Its been an ugly season so far in the Minneapolis-St. Paul area, as the Twins are already out of contention, fighting with the lowly Cubs, losers of 12 straight, for the unceremonious title of worst team in baseball. There are plenty of reasons for the Twins terrible 15-32 record so far. Chief among them is the fact that the pitching staff has given up 264 runs this seasons. That’s 60 more runs than a league average staff and a whopping average of 5.62 runs allowed a game. But as I was perusing the interwebs, I stumbled upon this post by Nick Nelson, on good ‘ole ESPN.com, and was given another reason for Minnesota’s struggles: Joe Mauer.
His most important point in discussing Mauer comes near the bottom of the article, where Mr. Nelson writes “But it will take more than that to win back the disenchanted Target Field faithful. They don’t want a table-setter, they want a table-clearer–– especially if Mauer continues to transition away from catcher into more offense-heavy positions like first base and DH.” Mr. Nelson’s point concerning Mauer’s transition to other positions is important because 1st basemen and DHs are expected to hit for more power than a catcher, but that’s not necessarily the player that Mauer has been in his career.
Joe Mauer is having a solid-to-excellent season by most metrics available today. Mauer is hitting for a solid .300/.405/.418 with 2 homers, 12 doubles, and 21 RBI. His OPS+ of 131 is 35 points higher than league average, and the Twins’ catcher is getting on-base at the 4th best clip in the American League. His excellent batting eye has led to a 29 walks which is good for 5th in the American League. He has hit into 11 double plays, most in baseball so far, but the rest of the numbers are excellent. He has been Minnesota’s 2nd best hitter, behind Josh Wilingham, providing borderline All-Star value.
The problem, hitting wise, is that, as Mr. Nelson writes “the power is nowhere to be found. He has homered twice all season, and is hitting the ball into the ground at a career-high rate — nearly 60 percent.” Mauer has never really been a power hitter, despite the 28 homers he hit in 2009. Only 1 other time in his 9 year career has Mauer hit double digit homers, and that was back in 2006, when he hit 13. His isolated power has also never been great, only posting above .200 once in his career as well. Mauer has always been a high average, high on-base, low power hitter. None of this is new, except for his batting average dropping down from .330 to .300.
Mauer has also proven durable this season, playing in 46 of the Twins’ 47 games this season. He has been the teams catcher in 23 games so far, putting him on pace to catch about 80, playing 40 games apiece at 1st base and DH. However, the former Gold Glover isn’t quite the brickwall, laser-armed, bastion of defense behind the plate that he used to be.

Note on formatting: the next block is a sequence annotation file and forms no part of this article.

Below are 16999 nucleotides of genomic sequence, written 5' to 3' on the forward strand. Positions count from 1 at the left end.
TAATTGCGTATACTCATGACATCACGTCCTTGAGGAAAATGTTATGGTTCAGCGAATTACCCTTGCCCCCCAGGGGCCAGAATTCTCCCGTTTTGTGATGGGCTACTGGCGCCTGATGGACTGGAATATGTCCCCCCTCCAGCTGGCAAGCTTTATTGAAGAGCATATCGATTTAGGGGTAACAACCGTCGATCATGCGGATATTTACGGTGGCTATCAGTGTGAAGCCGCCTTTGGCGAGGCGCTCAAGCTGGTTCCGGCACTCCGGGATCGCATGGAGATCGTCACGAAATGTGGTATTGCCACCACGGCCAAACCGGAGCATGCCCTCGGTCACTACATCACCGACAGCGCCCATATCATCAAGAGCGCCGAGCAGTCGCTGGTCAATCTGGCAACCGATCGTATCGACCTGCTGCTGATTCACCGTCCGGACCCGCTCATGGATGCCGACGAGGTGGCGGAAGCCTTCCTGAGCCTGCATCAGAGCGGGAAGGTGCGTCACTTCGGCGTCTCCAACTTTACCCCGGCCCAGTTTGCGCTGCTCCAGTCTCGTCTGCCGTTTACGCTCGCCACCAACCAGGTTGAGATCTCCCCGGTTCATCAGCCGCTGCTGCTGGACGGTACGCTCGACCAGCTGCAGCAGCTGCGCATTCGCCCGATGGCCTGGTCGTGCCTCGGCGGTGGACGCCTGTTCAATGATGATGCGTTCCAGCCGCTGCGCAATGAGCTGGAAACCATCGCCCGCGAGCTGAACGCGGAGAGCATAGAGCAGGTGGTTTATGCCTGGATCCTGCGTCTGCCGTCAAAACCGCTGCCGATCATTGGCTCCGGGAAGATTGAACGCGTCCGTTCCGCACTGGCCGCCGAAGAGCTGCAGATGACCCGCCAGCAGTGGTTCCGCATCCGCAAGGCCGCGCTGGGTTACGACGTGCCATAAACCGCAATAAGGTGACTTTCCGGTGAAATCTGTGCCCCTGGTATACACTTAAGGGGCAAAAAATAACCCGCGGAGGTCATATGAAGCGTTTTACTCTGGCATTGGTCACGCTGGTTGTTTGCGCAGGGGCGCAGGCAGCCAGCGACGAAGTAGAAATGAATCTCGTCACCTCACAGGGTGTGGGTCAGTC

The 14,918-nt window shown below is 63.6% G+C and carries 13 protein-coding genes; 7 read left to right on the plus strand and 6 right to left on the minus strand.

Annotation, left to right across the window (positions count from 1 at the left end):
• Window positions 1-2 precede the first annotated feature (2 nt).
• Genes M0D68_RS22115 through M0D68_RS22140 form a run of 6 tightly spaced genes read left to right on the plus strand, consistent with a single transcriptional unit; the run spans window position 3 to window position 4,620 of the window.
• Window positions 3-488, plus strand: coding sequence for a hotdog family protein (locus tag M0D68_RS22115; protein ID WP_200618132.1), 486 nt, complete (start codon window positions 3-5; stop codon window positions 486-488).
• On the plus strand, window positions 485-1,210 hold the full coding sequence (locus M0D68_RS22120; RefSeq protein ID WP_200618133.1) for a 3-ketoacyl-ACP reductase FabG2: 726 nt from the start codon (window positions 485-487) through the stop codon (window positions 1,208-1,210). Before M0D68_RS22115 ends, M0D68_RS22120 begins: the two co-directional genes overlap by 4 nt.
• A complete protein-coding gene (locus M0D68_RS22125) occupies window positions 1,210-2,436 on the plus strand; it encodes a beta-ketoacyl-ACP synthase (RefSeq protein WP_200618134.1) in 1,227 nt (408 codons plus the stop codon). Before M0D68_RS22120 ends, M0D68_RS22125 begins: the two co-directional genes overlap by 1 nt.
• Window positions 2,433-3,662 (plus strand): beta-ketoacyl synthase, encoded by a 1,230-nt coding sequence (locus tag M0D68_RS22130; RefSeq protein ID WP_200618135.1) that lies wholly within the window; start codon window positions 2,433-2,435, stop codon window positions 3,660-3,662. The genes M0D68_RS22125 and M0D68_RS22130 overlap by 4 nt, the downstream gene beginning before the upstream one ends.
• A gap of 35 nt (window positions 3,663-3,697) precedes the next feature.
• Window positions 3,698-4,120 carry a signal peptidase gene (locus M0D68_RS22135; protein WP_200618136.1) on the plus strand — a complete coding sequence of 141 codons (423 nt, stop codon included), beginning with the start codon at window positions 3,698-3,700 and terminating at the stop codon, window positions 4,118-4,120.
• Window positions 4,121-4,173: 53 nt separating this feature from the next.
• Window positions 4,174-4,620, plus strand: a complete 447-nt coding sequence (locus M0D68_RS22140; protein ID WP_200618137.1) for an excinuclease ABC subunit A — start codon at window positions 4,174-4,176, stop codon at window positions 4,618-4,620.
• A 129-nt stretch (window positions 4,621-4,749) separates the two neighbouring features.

Base runners are stealing more often and at a higher percentage off Mauer than at any point in his career. They have run 23 times in the 23 games Mauer has caught, and he’s only thrown out 3 runners, catching a terrible 13%. Part of that is probably attributable to the Twins terrible pitching staff, which allows more runners than anyone, and is soft-tossing compared to the rest of the league, but Mauer needs to do a better job throwing runners out. His knee issues have made him a little slower in getting out of his stance which is probably the problem. After knee surgery, Mauer catching base stealers at an elite rate was probably going to be a thing of the past, but he needs to find a way to improve to help his team.
Blaming Minnesota’s struggles on Mauer is to blame the team’s problems on the highest paid player and misses the real issue, which is a complete lack of Major League caliber pitching throughout the franchise. If you take a look at any of the various prospect lists its plain to see that the Twins don’t have a single impact pitcher that will be Major League ready within the next 2 seasons. The Twins most valuable and best pitcher this season has been Scott Diamond, a 2010 Rule-5 draft pick taken from the overloaded Atlanta Braves. Diamond has been excellent, posting 4 quality starts in 4 chances, picking up 3 of the Twins 15 total wins with a 1.78 ERA and an elite K/BB rate of 5.67.
Francisco Liriano, the team’s expected and former ace, has been downright awful this season garnering a demotion to the bullpen, where Minnesota hopes he can regain command of his pitches. The lefty had been mostly solid in relief, until being beaten like a drum against the Tigers on the 25th. Liriano’s command still hasn’t been very good, walking nearly a batter per inning, but at least he has been somewhat usable for Ron Gardenhire again.
Other moves to fortify the rotation, like signing Jason Marquis and the on-going relationship with Carl Pavano, just haven’t worked, as both pitchers have ERAs above 5. Youngster Liam Hendricks, one of the few Twins prospects near the Major Leagues was called up and has been throwing batting practice, allowing 5 homers and 30 hits in 18 innings pitched. And there won’t be any more help coming either, because the Twins have called up half of their Triple-A rotation already (the aforementioned Hendricks, Diamond, and the surprisingly good P.J. Walters).
This franchise needs to turn their attention to acquiring as many young, high-ceiling pitching as they possibly can. Minnesota should be looking to shop players like Josh Willingham and Denard Span in hopes of acquiring a high-impact arm from a playoff contender, because until they get a couple of legitimate top of the rotation starters, the Twins won’t be leaving the AL Central basement any time soon.